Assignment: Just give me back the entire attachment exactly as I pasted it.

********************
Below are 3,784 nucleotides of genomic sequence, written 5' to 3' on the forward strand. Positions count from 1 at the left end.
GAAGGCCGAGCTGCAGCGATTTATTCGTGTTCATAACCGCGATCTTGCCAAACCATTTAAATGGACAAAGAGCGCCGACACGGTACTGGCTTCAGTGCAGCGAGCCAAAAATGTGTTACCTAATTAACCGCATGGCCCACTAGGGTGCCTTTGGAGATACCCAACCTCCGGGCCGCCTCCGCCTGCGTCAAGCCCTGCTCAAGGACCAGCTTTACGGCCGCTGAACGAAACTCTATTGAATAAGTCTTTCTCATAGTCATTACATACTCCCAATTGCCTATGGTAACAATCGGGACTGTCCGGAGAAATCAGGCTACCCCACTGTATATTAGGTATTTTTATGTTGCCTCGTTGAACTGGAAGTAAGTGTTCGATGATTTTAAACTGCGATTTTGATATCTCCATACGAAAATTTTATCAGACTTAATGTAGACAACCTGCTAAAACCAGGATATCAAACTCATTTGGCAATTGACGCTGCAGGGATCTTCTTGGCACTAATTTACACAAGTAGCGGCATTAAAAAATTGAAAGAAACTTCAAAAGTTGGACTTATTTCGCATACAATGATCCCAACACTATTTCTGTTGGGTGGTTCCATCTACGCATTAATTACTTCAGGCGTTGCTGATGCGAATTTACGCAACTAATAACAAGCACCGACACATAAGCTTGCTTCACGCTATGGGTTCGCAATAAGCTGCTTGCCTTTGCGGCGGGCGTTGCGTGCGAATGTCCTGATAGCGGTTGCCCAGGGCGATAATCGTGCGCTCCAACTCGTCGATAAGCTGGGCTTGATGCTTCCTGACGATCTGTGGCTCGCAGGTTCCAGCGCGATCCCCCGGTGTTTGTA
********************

Below are 3,784 nucleotides of genomic sequence, written 5' to 3' on the forward strand. Positions count from 1 at the left end.
GAAGGCCGAGCTGCAGCGATTTATTCGTGTTCATAACCGCGATCTTGCCAAACCATTTAAATGGACAAAGAGCGCCGACACGGTACTGGCTTCAGTGCAGCGAGCCAAAAATGTGTTACCTAATTAACCGCATGGCCCACTAGGGTGCCTTTGGAGATACCCAACCTCCGGGCCGCCTCCGCCTGCGTCAAGCCCTGCTCAAGGACCAGCTTTACGGCCGCTGAACGAAACTCTATTGAATAAGTCTTTCTCATAGTCATTACATACTCCCAATTGCCTATGGTAACAATCGGGACTGTCCGGAGAAATCAGGCTACCCCACTGTATATTAGGTATTTTTATGTTGCCTCGTTGAACTGGAAGTAAGTGTTCGATGATTTTAAACTGCGATTTTGATATCTCCATACGAAAATTTTATCAGACTTAATGTAGACAACCTGCTAAAACCAGGATATCAAACTCATTTGGCAATTGACGCTGCAGGGATCTTCTTGGCACTAATTTACACAAGTAGCGGCATTAAAAAATTGAAAGAAACTTCAAAAGTTGGACTTATTTCGCATACAATGATCCCAACACTATTTCTGTTGGGTGGTTCCATCTACGCATTAATTACTTCAGGCGTTGCTGATGCGAATTTACGCAACTAATAACAAGCACCGACACATAAGCTTGCTTCACGCTATGGGTTCGCAATAAGCTGCTTGCCTTTGCGGCGGGCGTTGCGTGCGAATGTCCTGATAGCGGTTGCCCAGGGCGATAATCGTGCGCTCCAACTCGTCGATAAGCTGGGCTTGATGCTTCCTGACGATCTGTGGCTCGCAGGTTCCAGCGCGATCCCCCGGTGTTTGTA